Step one of “my plan” was to start getting rid of a lot of old books and associated materials. Technology consulting is a brutal field to be in from the perspective of trying to stay up-to-date on changes and new trends. Most of the books on my shelves weren’t just old, they were ancient.

For example, as much as I loved Practical Standards for Microsoft Visual Basic, it was published about 20 years ago. The things I learned from reading it are still applicable today in slightly modified form (lots of good information/guidance on code readability, documentation, etc), but extended support on VB6 ended in 2008 – over ten years ago.

I ended up getting rid of most of the books I’d bought and inherited over the years. Any that other authors and friends had signed were spared (couldn’t let those go!), as were copies of books that John Ferringer and I co-authored. Other than those that met the narrow range of criteria, any books that were clearly out-of-date were expunged.

With the books gone, I was able to start removing the ugly bookshelves. In truth, it wasn’t a seamless process by any stretch. I had to stage a lot of my office content in the entryway and living room just so I had room to maneuver and manipulate the office space.

Rebuilding from the Ashes

No fires were set; I’m speaking metaphorically when I say “ashes.”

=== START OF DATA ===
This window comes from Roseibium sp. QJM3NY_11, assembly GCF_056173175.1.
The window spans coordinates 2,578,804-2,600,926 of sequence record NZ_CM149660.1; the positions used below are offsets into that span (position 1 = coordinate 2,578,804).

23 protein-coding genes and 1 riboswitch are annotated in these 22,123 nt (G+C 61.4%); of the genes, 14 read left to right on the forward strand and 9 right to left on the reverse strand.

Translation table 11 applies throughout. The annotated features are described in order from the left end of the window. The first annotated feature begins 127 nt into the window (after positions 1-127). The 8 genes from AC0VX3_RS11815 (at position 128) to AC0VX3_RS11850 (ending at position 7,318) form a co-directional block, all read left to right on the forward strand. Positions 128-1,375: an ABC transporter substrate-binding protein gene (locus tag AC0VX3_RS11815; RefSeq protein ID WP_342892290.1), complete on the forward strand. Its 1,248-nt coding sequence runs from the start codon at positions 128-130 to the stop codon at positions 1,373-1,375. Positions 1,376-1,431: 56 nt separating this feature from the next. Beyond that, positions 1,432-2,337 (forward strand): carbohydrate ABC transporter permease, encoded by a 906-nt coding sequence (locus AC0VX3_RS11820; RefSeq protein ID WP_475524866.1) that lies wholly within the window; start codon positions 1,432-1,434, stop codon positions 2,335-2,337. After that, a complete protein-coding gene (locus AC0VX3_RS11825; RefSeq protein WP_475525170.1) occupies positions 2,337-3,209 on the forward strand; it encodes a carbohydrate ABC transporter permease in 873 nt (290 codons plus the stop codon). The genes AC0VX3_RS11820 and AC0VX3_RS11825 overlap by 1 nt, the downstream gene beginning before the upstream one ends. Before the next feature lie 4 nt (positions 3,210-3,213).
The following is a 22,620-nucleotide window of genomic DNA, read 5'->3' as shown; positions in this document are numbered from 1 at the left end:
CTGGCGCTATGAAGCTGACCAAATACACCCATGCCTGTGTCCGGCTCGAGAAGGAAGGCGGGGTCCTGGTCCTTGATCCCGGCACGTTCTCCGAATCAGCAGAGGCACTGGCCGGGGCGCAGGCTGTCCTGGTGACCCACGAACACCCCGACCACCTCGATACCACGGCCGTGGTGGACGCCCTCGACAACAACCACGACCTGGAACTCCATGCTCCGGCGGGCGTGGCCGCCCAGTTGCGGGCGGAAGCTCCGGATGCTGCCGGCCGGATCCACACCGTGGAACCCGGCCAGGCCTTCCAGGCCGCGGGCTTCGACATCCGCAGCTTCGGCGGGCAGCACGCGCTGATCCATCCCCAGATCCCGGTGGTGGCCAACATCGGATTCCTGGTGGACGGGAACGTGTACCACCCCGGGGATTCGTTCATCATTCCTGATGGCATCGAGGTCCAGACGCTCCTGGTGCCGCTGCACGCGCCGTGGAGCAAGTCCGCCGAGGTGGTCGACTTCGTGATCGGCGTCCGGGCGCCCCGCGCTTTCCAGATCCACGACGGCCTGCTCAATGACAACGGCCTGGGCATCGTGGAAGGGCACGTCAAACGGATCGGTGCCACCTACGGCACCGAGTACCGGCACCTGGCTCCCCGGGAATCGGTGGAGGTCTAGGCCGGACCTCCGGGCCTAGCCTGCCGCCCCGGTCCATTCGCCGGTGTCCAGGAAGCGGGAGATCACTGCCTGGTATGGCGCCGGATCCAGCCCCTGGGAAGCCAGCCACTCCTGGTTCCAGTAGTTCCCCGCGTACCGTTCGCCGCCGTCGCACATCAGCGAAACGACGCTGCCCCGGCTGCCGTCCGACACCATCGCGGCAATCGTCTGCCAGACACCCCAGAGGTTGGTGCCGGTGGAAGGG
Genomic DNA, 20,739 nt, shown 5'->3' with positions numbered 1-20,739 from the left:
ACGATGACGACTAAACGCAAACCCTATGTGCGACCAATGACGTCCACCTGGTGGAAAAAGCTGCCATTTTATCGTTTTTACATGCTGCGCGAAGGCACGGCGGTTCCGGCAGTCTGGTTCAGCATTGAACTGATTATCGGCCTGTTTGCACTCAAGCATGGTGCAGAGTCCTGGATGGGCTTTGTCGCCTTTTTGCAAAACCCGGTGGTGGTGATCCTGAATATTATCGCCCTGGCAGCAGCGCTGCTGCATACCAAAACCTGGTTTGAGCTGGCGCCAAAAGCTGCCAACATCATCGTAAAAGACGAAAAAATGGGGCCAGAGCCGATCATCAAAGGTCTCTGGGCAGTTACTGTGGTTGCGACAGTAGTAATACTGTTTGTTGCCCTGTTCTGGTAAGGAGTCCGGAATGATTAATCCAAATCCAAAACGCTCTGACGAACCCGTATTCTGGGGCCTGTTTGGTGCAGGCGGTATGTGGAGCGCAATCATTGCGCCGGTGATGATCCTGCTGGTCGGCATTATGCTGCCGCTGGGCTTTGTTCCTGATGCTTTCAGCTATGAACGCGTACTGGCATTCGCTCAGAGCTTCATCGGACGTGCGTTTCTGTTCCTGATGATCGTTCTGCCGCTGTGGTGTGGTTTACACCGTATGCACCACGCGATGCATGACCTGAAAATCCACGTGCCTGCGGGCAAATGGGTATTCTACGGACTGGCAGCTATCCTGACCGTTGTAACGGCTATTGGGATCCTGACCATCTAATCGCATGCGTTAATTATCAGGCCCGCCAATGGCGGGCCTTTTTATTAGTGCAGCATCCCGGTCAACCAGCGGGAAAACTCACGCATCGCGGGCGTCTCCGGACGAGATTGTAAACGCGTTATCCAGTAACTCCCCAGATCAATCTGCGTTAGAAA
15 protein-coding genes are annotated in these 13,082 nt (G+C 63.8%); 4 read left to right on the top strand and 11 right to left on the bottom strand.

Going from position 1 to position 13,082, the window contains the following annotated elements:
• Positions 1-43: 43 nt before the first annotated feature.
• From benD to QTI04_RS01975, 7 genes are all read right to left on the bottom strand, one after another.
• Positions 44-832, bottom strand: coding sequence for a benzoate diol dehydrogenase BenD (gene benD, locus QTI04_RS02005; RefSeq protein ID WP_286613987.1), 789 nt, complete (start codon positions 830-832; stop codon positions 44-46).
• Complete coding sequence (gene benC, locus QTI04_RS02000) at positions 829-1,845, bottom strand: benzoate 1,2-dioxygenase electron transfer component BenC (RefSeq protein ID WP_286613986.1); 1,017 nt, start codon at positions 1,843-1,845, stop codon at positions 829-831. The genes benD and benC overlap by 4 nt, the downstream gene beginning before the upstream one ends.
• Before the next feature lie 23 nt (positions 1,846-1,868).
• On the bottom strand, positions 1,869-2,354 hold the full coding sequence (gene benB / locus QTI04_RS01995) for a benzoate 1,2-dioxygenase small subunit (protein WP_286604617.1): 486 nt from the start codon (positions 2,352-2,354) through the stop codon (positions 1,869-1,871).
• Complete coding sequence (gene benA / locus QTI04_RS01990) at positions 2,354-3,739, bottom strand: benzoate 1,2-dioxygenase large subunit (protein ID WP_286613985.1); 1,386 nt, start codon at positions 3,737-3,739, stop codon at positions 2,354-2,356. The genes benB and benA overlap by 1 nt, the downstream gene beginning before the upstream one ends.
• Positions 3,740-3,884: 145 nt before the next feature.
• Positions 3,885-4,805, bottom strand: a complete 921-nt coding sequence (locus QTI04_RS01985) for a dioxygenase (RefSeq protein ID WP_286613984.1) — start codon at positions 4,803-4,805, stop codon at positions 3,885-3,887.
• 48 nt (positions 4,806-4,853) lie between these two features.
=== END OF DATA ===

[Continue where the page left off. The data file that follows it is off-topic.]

With the old bookshelves gone, I was able to put in new ones that did a much better job utilizing my limited office space. And I was also able to address one of my wife’s standing grievances; i.e., that nothing (or very little) in my office matched.

I again decided to look for bookshelves on Ikea’s site (since my computer desk and corner table were of Ikea design), and I landed on the Brimnes Bookcase. By my rough math, I could get four of them in the office, they were available in black, and I thought they’d work equally well for both books and storage.

When my wife and I got to the Ikea store in West Chester, though, Ikea only had two of the four bookcases in stock that I had come to pick up (despite me doing an inventory check before coming up and successfully purchasing four for pickup). So the remaining two bookshelves were delivered about a week after I got the first two, and I got to work on the two bookcases I had once we got home:

Below is a comparison of the front of my office both with and without the new Brimnes bookcases. I could have used a little more clearance on the sides of the bookcases nearest the office doors, but things went in pretty well.

Let There Be Light!

There were two more things I was hoping to achieve with my office reorg. One of them was being able to finally have some clear desk space, because I always had junk galore on every surface. I didn’t want to keep things that way indefinitely, but I simply had no place to put everything with the old office.

Once I had a place for everything in my office (and quite a bit of extra space, actually), then I should be able to adhere to a “clean desk policy” – or as close as I could get to it – with a little discipline. And I’m happy to report that I’ve largely been able to do that.

The other thing I wanted to do was “grow up” a little bit – at least with my lighting. I am in my mid-to-late 40’s, so I figured it was high time I upped my lighting game.

The immediate problem was that I really still loved multicolor lighting! With some hunting, I managed to find something that nailed my needs straightaway in a very adult/grown-up fashion: Philips Hue Lighting.